Outside Edge: Not exactly a barrel of laughs

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The Independent Online

It's bobbins. The Southampton University Hospitals NHS Trust have branded the traditional Hallowe'en game of apple-bobbing "dangerous", with consultant opthalmologist Parwez Hossain warning that "at the extreme end of the scale you could end up losing your sight". The hospital had to treat three people for injuries caused by this hardcore activity last year, including scratches on the cornea from stalks, which they suggest should be removed beforehand. They also warn against eye infections picked up from bobbing in dirty water, and recommend that children use their hands instead of their mouths to retrieve the apples, or at least wear goggles "where there is a chance of a high-velocity impact, for example with an apple". Alex Crossland-Robins, a 10-year-old from Oldham who hopes to swim at the 2020 Olympics, has been told by the local council that he is not allowed to wear goggles in the pool because he must "get used to eye contact with the water". Let's hope there's no fruit floating around.


Spooky! To show football's going to hell, this is the number of Shrewsbury Town fans who travelled to Chesterfield last Saturday – out of a crowd that fortunately totalled 7,777. If that doesn't scare you, two days later 666 Middlesbrough fans went to Nottingham Forest. Next week: Damned Utd.

Germans have a lot left in the tank

Suspicion is growing that the West Germany team that won the 1954 World Cup were not, as officials previously claimed, given injections of Vitamin C but were doped up with a methamphetamine called Pervitin, which was given to soldiers during World War Two. Against Hungary in the final they came back from 2-0 down after eight minutes to win 3-2. But cover-up of the week goes to the British-born former New Zealand defence analyst Stephen Wilce, who has been exposed as a fantasist after saying he raced against the Jamaican "Cool Runnings" bobsleigh team at the 1988 Winter Olympics, played rugby for Wales and swum at the Commonwealth Games. He also claimed he was chief executive of the Royal New Zealand Yacht Squadron in the America's Cup when in fact he ran their restaurant and bar. Waiter, there's a lie in my soup.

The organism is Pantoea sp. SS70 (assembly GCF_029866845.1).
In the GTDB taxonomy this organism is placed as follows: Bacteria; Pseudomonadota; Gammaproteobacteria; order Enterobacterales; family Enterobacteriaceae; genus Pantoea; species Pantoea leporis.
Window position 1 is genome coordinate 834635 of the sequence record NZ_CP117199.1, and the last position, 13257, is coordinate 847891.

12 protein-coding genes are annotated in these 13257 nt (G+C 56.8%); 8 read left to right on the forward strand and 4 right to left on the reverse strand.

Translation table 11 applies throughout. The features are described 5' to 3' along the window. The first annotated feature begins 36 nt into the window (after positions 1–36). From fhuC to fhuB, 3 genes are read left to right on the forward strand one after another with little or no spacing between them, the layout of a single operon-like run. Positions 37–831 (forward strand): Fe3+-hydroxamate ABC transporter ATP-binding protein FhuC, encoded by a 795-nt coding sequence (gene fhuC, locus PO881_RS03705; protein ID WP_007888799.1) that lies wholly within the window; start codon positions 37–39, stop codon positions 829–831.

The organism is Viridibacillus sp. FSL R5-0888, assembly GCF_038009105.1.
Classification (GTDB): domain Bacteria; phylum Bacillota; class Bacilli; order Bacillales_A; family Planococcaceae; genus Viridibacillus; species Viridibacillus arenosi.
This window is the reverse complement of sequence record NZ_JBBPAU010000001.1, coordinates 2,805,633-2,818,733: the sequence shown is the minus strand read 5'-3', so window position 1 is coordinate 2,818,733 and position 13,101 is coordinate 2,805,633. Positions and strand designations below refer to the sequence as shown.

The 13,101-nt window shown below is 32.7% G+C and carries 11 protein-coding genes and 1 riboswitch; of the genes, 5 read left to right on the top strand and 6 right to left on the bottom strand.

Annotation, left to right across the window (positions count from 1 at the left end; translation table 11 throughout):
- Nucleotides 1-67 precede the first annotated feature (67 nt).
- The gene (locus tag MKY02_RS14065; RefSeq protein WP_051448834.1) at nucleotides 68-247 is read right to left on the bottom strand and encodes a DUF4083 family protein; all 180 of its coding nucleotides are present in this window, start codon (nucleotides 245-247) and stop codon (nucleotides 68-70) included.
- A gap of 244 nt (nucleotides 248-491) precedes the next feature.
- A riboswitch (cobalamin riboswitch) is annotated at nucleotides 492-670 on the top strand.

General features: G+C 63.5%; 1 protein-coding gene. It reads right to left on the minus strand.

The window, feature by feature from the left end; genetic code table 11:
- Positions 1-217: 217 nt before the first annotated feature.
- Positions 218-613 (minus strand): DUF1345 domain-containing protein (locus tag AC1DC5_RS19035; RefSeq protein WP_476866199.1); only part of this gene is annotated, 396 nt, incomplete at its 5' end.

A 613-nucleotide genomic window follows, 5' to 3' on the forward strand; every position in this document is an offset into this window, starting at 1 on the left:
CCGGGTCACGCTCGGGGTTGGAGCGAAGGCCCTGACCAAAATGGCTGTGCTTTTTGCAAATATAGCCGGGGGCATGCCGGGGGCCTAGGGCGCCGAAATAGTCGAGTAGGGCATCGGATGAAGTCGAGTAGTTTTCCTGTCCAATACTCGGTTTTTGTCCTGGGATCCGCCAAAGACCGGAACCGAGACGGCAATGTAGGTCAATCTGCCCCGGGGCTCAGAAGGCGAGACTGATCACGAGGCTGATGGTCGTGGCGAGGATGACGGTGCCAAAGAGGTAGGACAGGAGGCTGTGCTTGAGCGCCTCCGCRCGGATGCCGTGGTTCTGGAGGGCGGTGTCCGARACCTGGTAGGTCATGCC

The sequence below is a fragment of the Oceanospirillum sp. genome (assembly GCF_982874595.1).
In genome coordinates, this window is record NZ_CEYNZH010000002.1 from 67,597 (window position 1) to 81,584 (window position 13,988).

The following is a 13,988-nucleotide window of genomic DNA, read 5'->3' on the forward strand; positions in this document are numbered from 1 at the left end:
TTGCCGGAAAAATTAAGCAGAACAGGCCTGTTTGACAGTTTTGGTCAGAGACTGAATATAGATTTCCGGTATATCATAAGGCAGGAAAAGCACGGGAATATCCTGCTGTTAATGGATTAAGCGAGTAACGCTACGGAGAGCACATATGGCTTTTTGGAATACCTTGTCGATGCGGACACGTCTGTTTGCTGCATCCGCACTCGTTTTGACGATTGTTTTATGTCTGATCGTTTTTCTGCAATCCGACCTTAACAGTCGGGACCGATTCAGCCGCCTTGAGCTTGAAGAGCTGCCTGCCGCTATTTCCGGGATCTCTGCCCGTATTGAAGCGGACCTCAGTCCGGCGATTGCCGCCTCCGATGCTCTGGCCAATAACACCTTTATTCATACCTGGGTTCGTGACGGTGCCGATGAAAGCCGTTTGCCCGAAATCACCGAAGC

Good week

Hollie Walcott, sister of footballer Theo, wins the United States' National Bodybuilding Championships in Washington DC in the Under-35 "Short" category – in her first competition outside the UK... Matteo Manassero, Italian golfer, becomes youngest to win a title on the European tour, aged 17 years and 188 days, at the Castello Masters in Spain... Lloyd de Boltz-Miller, of Staffordshire University, breaks record for the greatest distance covered in a go-kart in 24 hours, 801 miles in 1,151 laps of the Whilton Mill track in Northamptonshire.

Bad week

Yoan Gouffran, the Bordeaux winger, discovers he is allergic to grass – his manager Jean Tigana says, "for a footballer, it's embarrassing"... Lider Marmol, Paraguayan footballer who plays for Mexican club Atlante, discovers that his sister Perla has been kidnapped and he must pay $40,000 for her release, then hears that she has faked the kidnapping in order to extort money from him... Australians, named as the most obese people on the planet with 71.1 per cent of the population deemed to be overweight – Britain comes fourth in the world, but takes the title of fattest in Europe.

The bravest of runners – by a distance

Inspirational tales from the world of long-distance running. Nicky Combs of Norwich has completed the Twin Cities Marathon in Minneapolis-St Paul in the United States, 10 years after undergoing surgery to correct scoliosis, or curvature of the spine. Her spine was at a 50-degree angle and was putting pressure on her ribcage, causing breathing difficulties. She took up jogging when she became a medical student, and is now four years down the long road to becoming a doctor herself. Lance Corporal Tom Neathway, 26, will be taking part in today's Marine Corps Marathon in Washington DC despite having lost both his legs and an arm in Afghanistan. He will be joined by four other British Army soldiers with combat wounds, his commanding officer Captain Mike Kerrigan, Corporal Pete McCoombe, Private Keiron Dry and Private Jaco van Gass. A team from the Army's Rifle Regiment will also take part, and the ever-competitive Neathway said: "We'll smash 'em."